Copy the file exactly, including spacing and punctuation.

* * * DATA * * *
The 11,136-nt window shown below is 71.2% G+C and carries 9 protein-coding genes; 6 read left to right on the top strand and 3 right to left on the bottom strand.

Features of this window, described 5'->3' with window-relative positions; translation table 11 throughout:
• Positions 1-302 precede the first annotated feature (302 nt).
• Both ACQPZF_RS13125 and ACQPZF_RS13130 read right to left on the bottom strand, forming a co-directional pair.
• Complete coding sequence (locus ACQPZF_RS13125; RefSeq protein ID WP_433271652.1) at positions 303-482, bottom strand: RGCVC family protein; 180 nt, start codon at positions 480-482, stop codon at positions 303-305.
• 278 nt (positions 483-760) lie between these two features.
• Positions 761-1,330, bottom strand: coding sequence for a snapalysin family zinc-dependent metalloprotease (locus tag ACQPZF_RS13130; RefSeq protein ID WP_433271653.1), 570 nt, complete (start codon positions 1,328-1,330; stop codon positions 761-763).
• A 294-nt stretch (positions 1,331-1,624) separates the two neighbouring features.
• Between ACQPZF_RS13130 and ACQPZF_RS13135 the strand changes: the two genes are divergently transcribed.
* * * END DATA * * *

The 11,136-nt window shown below is 71.2% G+C and carries 9 protein-coding genes; 6 read left to right on the top strand and 3 right to left on the bottom strand.

Features of this window, described 5'->3' with window-relative positions; translation table 11 throughout:
• Positions 1-302 precede the first annotated feature (302 nt).
• Both ACQPZF_RS13125 and ACQPZF_RS13130 read right to left on the bottom strand, forming a co-directional pair.
• Complete coding sequence (locus ACQPZF_RS13125; RefSeq protein ID WP_433271652.1) at positions 303-482, bottom strand: RGCVC family protein; 180 nt, start codon at positions 480-482, stop codon at positions 303-305.
• 278 nt (positions 483-760) lie between these two features.
• Positions 761-1,330, bottom strand: coding sequence for a snapalysin family zinc-dependent metalloprotease (locus tag ACQPZF_RS13130; RefSeq protein ID WP_433271653.1), 570 nt, complete (start codon positions 1,328-1,330; stop codon positions 761-763).
• A 294-nt stretch (positions 1,331-1,624) separates the two neighbouring features.
• Between ACQPZF_RS13130 and ACQPZF_RS13135 the strand changes: the two genes are divergently transcribed.